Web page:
Standing up to the Big Dog

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“They were all trying to frighten us, thinking, ‘Their hands will get too weak for the work, and it will not be completed’ (Nehemiah 6:9).”

As kids growing up, my oldest brother often tried to intimidate me. His favorite thing to do was tease me until he made me mad and I would start swinging at him. He would put his hand on the top of my head and extend his arm so I was swinging in the air. That just made me madder. I miss my brother greatly, but I don’t miss how he loved to aggravate and intimidate me.

The Israelite captives returned to Jerusalem to find their city in ruins, the Temple destroyed, and the wall that protected their homes a pile of rubble. Nehemiah led the people to restore the wall to the displeasure of their neighbors, who “became angry and greatly incensed [and] ridiculed the Jews” (Nehemiah 4:1, 2).  They said, “Their hands will get too weak for the work, and it will not be completed” (Nehemiah 6:9). But the Israelites “prayed to our God and posted a guard day and night to meet this threat” (4:9) and “rebuilt the wall . . . for the people worked with all their heart” (4:6). They refused to bow to the enemy’s intimidation and they completed the wall in fifty-two days!

You have an enemy. His name is Satan. He hates you because God loves you and has a Kingdom purpose for your life. He will try his best to intimidate you and wear you down so that you will give up and walk. Don’t let him. Like the enemies of the Israelites, your enemy is fighting a losing battle. Satan has no authority where God has called you. The truth is – he’s trying to intimate you because you intimidate him. Paul understood that: “I will stay on . . . because a great door for effective work has opened to me, and there are many who oppose me” (1 Corinthians 16:9). Beloved, if what you are called to do is so threatening to the enemy that he’s trying to make you quit, then it’s that much more important that you don’t. Keep at it and let God fight for you.

Sermon on the Mount – The Beatitudes, part 2

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This is the second lesson in our study on the Sermon on the Mount from Matthew’s gospel, focusing on “The Beatitudes.” The first four “Blesseds” show the priority of the Kingdom of God versus the world as Jesus said the poor in spirit, the mournful, the meek, and those who hunger and thirst for righteousness are blessed. The second set of four “Blesseds” shows the characteristics that should mark the citizens of God’s Kingdom.

“Blessed are the merciful, for they will be shown mercy” (v. 7). Merciful people have compassion for those in need, to the point that they actively and practically work to meet the need. God sets the standard for mercy as He showed needy sinners mercy through the cross of His Son. Those who show mercy, Jesus said, will be shown mercy.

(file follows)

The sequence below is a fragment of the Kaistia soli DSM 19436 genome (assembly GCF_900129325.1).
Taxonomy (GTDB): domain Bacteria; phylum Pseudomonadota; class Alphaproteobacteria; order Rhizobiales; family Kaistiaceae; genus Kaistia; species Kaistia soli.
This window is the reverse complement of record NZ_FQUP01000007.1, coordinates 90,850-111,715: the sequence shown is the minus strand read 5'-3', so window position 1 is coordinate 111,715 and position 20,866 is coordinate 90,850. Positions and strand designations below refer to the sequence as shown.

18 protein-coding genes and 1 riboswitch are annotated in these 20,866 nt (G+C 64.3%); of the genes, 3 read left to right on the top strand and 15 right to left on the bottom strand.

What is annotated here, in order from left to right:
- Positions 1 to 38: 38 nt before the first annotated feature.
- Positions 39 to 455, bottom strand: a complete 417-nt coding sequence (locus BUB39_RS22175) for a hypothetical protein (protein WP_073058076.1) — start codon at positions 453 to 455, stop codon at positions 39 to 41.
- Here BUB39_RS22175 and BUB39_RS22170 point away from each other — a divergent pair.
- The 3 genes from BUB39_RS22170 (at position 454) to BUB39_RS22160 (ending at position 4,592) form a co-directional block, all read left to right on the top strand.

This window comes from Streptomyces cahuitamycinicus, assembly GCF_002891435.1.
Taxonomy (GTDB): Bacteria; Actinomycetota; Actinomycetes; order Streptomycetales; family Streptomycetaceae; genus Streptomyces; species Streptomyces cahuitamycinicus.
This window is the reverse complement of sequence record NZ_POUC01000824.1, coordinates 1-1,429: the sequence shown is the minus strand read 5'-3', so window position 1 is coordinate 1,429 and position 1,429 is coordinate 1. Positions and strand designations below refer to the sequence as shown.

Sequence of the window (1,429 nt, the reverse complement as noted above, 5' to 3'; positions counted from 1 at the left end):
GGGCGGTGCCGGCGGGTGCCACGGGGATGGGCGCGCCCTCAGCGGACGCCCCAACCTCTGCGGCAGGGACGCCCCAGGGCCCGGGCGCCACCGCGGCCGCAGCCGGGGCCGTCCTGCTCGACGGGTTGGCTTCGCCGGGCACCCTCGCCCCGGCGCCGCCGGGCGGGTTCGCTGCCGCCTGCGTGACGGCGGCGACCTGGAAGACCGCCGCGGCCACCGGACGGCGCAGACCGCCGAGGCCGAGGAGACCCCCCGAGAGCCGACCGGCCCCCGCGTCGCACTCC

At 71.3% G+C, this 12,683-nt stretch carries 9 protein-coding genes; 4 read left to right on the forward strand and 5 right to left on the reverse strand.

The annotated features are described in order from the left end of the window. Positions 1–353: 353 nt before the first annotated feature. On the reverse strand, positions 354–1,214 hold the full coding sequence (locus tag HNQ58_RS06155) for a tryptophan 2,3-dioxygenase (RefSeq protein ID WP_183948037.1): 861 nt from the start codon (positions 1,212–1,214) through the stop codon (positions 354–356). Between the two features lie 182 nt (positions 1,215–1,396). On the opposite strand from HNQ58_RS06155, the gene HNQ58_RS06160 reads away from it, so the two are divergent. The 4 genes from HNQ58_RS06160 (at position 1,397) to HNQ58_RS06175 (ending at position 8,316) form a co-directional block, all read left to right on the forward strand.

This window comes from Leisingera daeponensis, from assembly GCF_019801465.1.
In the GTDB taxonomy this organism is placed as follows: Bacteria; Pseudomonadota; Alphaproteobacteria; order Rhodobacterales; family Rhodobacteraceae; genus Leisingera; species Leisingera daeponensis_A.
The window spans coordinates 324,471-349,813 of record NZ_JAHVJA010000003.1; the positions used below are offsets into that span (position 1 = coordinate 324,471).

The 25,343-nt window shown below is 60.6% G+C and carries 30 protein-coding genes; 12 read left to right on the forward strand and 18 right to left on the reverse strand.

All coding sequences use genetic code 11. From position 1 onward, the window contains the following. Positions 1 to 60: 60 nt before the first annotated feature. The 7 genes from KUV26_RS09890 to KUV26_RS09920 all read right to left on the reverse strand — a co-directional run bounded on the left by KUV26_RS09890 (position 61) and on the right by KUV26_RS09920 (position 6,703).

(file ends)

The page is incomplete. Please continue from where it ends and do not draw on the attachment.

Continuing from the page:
“Blessed are the pure in heart, for they will see God” (v. 8). The heart, being the seat of thinking and understanding, is where we talk to ourselves. The pure in heart will speak to themselves of pure things – Philippians 4:8 things. And Psalms 23:7 shows us that pure hearts will always lead to clean hands. These are the ones who will see God. That should make us pay careful attention to our thoughts.

“Blessed are the peacemakers, for they will be called sons of God” (v. 9). Peacemakers are not doormats. Peacemakers work to restore broken relationships and bring peace to both parties. The most important of those broken relationships is between God and men. Until there is peace there, there will never be lasting peace among men. Peacemakers are called sons of God. Not every human being is a child of God, only those who prioritize the Kingdom of God.

“Blessed are those who are persecuted because of righteousness, for theirs is the kingdom of heaven. Blessed are you when people insult you, persecute you, and falsely say all kinds of evil against you because of Me. Rejoice and be glad because great is your reward in heaven, for, in the same way, they persecuted the prophets who were before you” (v. 10-12). If you are living the righteous life of a Christian you will expose the wickedness of the world without saying a word. And the world will hate you for it. This is normal. Jesus said it is cause for rejoicing. If the world does not hate you, you better check your brand of Christianity. These are the ones for whom the Kingdom of God is a present reality.

What’s interesting is this is not just a random list, but shows the progression of the life of a true believer who goes from knowing they have nothing to offer God for their sins, to becoming a person who so emulates Christ that the world hates them for it. Blessed are you, Beloved, when you abandon yourself to the God who created you and loves you.